When a student of hisinvited him to attend a speech by "untype de Montr~al,"
I Ollivier found it themost natural thing to go along. The Montreal type" turned out to be PierreBourgault, founder of the RIN theRassemblement pour I`Independance Nationale, the first serious Quebec separatistparry. "There were not a lot of people there, maybe 12 in the room,"he says with a smile, but also with evident pride. "And I was there. It`sa beautiful memory because Bourgault was a marvellous speaker. That was how I had my first contact with theindependence movement."
By 1968, Ollivier himselfwas teaching and studying in Montreal. Several members of Haiti Litteraire -including Ollivier`s friends, the poets Anthony Phelps, Roland Morrisseau, andSerge Legagneur - had relocated in Montreal and were beginning to put iton the map as a literary centre of the Haitian diaspora second only to Paris,which it remains to this day.
In the heady atmosphereof the Quiet Revolution, they connected with Quebec nationalist poets likeGaston Miron, Jacques Godbout, and Paul Chamberland, establishing a two-wayexchange. The Haitians brought with them the seminal influence of AimeCesaire`s Cahier d"un Retour au Pays Natal (1947; translated intoEnglish as Return to My Native Land in 1969), which breathedthe fire of Caribbean revolt. In turn, they discovered an emerging Qu6b6coisliterature.
"We were just youngwriters, we had written these little books in our own country," Ollivierrecalls wrily today. "But they fact that we were welcomed by these writers here meant that we were in stepwith them because these writers were very engaged at the time in the nationalmovement. This was the time when [Pierre] Vallieres brought out The White Niggers of America, we felt there was a kind of coalescence goingon."
Ollivier adds pensivelythat these were also days well before "the pain of the October Crisis Sincewe believed in the self-determination of peoples, we could only hesympathetic to the nationalist cause in Quebec. At that time, it was very clearthat this francophone island in North America - it was important topreserve it. And we who were also francophones, we who [in Haiti] had knownindependence since 1804, we understood their struggle." At the same time,Ollivier says that they were well aware that `Ve ourselves were not Quebecois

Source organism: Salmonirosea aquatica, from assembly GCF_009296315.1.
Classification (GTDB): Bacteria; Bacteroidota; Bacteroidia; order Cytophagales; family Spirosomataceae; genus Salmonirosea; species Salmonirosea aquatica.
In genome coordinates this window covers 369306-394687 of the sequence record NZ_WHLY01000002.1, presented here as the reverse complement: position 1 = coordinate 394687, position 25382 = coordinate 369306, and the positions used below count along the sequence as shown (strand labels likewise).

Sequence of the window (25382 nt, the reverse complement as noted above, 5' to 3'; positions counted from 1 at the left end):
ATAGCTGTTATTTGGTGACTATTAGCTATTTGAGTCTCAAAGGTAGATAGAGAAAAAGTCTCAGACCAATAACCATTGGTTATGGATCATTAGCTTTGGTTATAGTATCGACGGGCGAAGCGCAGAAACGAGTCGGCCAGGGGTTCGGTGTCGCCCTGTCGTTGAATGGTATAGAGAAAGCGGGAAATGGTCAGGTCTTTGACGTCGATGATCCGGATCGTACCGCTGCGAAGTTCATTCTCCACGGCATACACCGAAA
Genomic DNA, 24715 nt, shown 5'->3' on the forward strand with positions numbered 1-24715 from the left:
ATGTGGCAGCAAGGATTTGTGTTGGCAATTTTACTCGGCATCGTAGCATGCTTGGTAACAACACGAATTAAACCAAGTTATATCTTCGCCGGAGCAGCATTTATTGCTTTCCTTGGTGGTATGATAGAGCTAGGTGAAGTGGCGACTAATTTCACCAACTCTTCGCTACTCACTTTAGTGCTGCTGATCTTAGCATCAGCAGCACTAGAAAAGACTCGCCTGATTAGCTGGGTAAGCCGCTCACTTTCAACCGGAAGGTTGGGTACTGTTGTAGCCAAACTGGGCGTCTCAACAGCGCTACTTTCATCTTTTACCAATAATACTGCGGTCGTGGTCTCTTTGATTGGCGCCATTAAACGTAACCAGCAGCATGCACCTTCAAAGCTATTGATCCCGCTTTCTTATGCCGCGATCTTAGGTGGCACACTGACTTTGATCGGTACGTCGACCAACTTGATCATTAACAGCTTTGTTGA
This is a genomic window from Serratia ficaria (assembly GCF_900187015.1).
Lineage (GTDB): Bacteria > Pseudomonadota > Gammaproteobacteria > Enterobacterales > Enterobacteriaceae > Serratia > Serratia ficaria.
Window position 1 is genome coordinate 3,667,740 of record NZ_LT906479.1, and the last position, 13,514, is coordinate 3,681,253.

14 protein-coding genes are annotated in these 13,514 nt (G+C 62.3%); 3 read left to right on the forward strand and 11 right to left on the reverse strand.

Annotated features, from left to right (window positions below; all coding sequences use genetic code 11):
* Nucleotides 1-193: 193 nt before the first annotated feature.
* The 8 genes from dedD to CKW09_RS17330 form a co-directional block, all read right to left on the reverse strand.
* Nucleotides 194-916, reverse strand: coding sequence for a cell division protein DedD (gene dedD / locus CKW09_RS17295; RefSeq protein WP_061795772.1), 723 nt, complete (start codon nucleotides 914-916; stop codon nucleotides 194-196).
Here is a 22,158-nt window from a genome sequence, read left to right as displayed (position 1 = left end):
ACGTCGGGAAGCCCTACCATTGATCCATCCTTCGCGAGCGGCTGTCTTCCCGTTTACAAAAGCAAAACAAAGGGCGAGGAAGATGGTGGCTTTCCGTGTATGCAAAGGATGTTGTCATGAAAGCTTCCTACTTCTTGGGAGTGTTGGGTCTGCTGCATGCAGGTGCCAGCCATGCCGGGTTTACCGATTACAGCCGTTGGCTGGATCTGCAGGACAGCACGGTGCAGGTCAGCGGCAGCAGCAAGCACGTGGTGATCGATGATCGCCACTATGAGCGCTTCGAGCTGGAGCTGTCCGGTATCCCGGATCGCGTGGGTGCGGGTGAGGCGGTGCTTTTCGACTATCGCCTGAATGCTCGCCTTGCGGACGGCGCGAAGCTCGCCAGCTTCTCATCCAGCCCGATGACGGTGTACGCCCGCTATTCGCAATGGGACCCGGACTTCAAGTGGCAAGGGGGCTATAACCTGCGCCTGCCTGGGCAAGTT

Still, that seemed ofsecondary importance because they expected their exile to be very brief. Thatit has not has resulted in ambiguities and surprises. What seemed so clear toOllivier 25 years ago is not so clear now. Yet he equivocates when 1 ask himhow, with a referendum on the horizon, he sees the matter today.
"At this moment aswe are speaking, 1 don`t know how 1 stand. 1 have to think about the wholematter. Because now we are living in this state of extreme tension -"he brings his hands together and clenches them on his knee. "This is thetension of our times. 1 mean the resurgence of national identities and, at thesame time, the geo-political, geo-economic, and geographic recomposition of the globe. And onedoesn`t really know how things will evolve."
If Ollivier talks like asociologist, that is because he has become one. Twenty-five years ago heabandoned his studies in psychology and obtained degrees in education from theUniversity of Ottawa and in sociology from the Universite de Montrdal. Today he is a specialist inthe sociology of adult education at the U de M, and his academic interest in immigration and theeducation of immigrant adults dovetails neatly with his fiction and his life.